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Friction, a sled, snow covered hill, sliding box

  1. Oct 29, 2008 #1
    1. The problem statement, all variables and given/known data

    Question Details:
    A rope attached to a 19.0 kg wood sled pulls the sled up a 18.0 kg snow-covered hill. A 9.0 kg wood box rides on top of the sled.

    If the tension in the rope steadily increases, at what value of the tension does the box slip?

    So far none of the answers I have tried has worked. I looked up the friction coefficients. μ=.50 (wood on wood)
    μ=.12 (wood on snow)

    I have a midterm I am studying for on Friday. I am trying to grasp these types of problems unsuccessfully. Any help you can provide is deeply appreciated.

    2. Relevant equations

    Where do I go from here? I am stuck on how to proceed. The fact that I am using the net forces of two seperate objects is confusing me. I am not sure what to do with them (do I add the Fnet x together?. Also the fact that I do not have acceleration given is bothering me.

    3. The attempt at a solution




    Known
    fk=μkn
    ms=19.0kg
    mb=9.0kg
    μk=.06 (wood on snow)
    μs=.50 (wood on wood)
    n=m*g
    gx=9.8sinθ m/s2
    gy=9.8cosθ m/s2

    (Fnetx)sled=T-fk-g
    = T-μkn-msg*sinθ=msax
    = T-μkmsg *cosθ-msg*sinθ=msax
    (Fnety)sled = n-g=msax
    = n-msg*cosθ=m*0
    n =ms*g*cosθ

    (Fnetx)box = -fs-g = mbax
    =μs*mb*g*cosθ*mb*g*sinθ =mbax
    (Fnety)box= n - g
    = n - mb*g*cosθ=mbay
    = n - mb*g*cosθ=0
    n= mb*g*cosθ
     
  2. jcsd
  3. Oct 30, 2008 #2

    LowlyPion

    User Avatar
    Homework Helper

    Welcome to PF.

    I presume that θ = 18 and that it is not an 18 kg hill.
    Also I'm not sure whether your coefficients of friction are given as part of the problem or you are supplying them. But you haven't properly recorded it in your equations.

    Without working through your equations, let me just say generally that the first thing to find is the acceleration of the system (box and sled) - once T overcomes wood/snow friction of both normal components of weight as well as the component of weight down the incline. That acceleration then applies to both masses - (sled + box).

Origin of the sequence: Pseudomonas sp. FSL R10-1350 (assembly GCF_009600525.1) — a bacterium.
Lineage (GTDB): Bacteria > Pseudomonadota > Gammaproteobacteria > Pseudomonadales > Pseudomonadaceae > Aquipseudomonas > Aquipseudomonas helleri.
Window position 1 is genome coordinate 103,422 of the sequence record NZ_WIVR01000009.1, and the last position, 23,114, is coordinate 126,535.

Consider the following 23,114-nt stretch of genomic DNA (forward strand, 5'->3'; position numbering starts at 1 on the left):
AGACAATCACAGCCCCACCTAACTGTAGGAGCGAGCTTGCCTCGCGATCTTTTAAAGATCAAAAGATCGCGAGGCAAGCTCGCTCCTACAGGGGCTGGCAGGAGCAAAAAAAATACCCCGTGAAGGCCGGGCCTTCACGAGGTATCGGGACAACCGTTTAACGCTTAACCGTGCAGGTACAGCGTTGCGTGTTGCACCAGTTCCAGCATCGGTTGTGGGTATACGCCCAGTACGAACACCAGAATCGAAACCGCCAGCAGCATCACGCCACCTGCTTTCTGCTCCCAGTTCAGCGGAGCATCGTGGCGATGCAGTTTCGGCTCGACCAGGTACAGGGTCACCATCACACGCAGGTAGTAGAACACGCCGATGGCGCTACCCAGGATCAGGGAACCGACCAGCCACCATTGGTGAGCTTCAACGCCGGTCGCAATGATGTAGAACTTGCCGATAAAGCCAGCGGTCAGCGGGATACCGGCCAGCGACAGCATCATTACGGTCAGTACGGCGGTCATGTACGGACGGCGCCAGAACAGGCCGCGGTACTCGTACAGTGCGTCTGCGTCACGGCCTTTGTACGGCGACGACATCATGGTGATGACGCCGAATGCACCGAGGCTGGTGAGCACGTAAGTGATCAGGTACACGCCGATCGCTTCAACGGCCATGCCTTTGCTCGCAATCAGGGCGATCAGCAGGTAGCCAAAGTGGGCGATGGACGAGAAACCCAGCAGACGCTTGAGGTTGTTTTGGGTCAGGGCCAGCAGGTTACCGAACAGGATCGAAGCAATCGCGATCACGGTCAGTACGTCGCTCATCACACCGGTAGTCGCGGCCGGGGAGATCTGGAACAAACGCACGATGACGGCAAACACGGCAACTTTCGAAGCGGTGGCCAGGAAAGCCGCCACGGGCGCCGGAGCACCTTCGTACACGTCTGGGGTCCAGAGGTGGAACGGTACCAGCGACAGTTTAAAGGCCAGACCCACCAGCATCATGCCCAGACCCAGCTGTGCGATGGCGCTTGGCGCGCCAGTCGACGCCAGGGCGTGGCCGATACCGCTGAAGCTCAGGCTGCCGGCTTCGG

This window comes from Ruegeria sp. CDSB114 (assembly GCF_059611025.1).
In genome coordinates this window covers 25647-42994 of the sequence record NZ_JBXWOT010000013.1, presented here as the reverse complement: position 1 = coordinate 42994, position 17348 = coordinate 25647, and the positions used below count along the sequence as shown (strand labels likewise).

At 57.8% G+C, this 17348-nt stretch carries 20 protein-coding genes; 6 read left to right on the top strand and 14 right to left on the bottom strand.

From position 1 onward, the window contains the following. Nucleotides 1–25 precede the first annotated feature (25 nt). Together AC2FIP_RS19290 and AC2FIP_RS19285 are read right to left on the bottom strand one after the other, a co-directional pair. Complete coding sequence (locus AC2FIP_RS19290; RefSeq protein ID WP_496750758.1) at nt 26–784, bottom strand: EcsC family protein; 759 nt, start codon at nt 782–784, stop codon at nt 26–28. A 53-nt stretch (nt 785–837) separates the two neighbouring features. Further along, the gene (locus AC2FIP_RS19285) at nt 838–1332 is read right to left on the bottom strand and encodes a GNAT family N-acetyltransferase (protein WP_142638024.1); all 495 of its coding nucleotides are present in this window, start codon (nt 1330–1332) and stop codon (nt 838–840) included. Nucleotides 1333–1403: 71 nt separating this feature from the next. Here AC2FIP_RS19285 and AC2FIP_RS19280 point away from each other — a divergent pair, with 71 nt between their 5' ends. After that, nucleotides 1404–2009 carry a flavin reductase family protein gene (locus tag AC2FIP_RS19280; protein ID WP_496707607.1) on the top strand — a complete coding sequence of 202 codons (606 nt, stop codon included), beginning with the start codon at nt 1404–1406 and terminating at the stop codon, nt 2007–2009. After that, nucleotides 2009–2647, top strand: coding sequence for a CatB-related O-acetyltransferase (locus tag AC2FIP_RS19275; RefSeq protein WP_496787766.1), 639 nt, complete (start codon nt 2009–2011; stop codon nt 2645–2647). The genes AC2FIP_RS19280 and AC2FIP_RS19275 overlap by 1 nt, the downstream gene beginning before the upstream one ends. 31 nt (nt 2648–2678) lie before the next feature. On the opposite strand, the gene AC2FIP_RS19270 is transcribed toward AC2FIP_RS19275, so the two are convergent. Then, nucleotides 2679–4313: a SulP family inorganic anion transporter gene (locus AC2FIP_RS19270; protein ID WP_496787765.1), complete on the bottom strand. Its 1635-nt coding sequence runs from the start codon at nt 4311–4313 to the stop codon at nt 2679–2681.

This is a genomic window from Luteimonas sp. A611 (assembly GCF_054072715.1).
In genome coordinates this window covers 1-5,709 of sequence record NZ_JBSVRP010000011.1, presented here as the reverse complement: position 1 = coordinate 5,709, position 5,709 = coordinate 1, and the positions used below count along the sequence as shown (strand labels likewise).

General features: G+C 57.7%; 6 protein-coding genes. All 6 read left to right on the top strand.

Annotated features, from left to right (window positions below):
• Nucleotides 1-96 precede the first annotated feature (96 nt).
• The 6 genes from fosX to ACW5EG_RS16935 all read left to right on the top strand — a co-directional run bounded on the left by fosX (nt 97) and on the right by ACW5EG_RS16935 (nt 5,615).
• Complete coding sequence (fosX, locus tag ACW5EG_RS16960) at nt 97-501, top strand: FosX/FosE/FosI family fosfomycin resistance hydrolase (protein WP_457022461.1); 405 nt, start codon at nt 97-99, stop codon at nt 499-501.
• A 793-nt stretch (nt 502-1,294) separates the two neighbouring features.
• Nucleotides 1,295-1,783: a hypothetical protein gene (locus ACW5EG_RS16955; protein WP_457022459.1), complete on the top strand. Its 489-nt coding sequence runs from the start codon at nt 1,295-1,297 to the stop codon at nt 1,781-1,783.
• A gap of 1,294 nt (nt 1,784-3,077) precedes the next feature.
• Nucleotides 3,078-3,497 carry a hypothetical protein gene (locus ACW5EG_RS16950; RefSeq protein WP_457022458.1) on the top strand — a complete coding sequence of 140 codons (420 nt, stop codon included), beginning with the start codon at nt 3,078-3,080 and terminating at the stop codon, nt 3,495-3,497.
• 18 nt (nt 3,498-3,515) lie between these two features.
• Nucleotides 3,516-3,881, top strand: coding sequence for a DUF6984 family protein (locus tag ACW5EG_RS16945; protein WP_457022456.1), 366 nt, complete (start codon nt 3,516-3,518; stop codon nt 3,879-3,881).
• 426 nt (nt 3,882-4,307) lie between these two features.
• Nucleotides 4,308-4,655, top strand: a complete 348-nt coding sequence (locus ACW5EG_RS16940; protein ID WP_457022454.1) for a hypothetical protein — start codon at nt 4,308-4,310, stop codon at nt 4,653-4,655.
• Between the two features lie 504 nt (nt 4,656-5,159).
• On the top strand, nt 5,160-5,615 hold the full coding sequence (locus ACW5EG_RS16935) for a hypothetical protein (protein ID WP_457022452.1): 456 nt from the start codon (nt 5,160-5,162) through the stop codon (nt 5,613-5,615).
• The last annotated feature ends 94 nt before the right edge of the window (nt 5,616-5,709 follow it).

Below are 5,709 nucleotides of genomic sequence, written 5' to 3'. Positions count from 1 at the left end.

Armed with acceleration then at what point does the acceleration against the box overcome the normal component of the weight times the wood wood coefficient?
     
  4. Oct 24, 2010 #3
    I'm working on this same problem, and rather than post a new thread, I thought it best to continue on this one. So far I've gotten just half a step father than the OP. First I'll restate the problem in general terms:

    A rope attached to an [tex]M_{s}[/tex] kg wood sled pulls the sled up a θ-degree snow-covered hill. An [tex]M_{b}[/tex] kg wood box rides on top of the sled. If the tension in the rope steadily increases, at what value of the tension does the box slip? I'm given [tex]M_{s}[/tex], [tex]M_{b}[/tex], θ, and both static and kinetic μ of friction for wood-on-wood, and wood-on-snow.

    First thing I did was make a free-body-diagram of the box, the sled, and of them both as a system. Then I double checked the quantity of forces by drawing an interaction diagram.
    The box has 3 forces: weight, normal, and friction.
    The sled has 6 forces: tension, weight, friction from ground, normal from ground, friction from box, & normal from box.
    As a system there are 4 forces: normal, tension, weight, and friction.

    I set up the hill as my (+) x-axis, and the y-axis perpendicular to that. Thus the weights are decomposed into:
    [tex]\vec{w}[/tex]=(-)(M)(sin(θ))[tex]\hat{x}[/tex] + (-)(M)(cos(θ))[tex]\hat{y}[/tex]

    Using the system, when the sled is just about to start moving: T - [tex]F_{ss}[/tex] - [tex]M_{t}[/tex] = 0
    so T = ([tex]M_{t}[/tex])(g)(sin(θ)) + (μ_ss)([tex]M_{t}[/tex])(g)(cos(θ))
    Then I divide by M to get A, because [T = MA] ==> [A = T/M]. This gives:
    A = (g)( sin(θ) + (μ_ss)cos(θ) )

    Now, I'm unsure what is meant by "acceleration against the box." I guess my problem is that I don't understand how the tension on the sled relates to the friction on the box.

    In my FBD of the sled, both frictional forces are pointing in the (-) x-direction. So I figured that when the weight of the box is equal to the frictional force on the box it will be just about to slip. So I put the maximum static friction of the box into the equation of the sum-of-forces for the sled:
    T - ( [tex]f_{sled}[/tex] + [tex]f_{box}[/tex] ) - ( ([tex]M_{s}[/tex])(g)(cos(θ)) ) = 0
    T - [ (μ_ss)([tex]M_{s}[/tex])(g)(cos(θ)) ] - [([tex]M_{b}[/tex])(g)(sin(θ))] - [([tex]M_{s}[/tex])(g)(sin(θ))]
    Solving for T gives does not give me the correct answer. I know, from the back of the book, that when [tex]M_{s}[/tex] = 20kg, [tex]M_{b}[/tex] = 10kg, and θ= 20-degrees, that T = 155N.

    I tried something else too, but it's all gibberish now.
     
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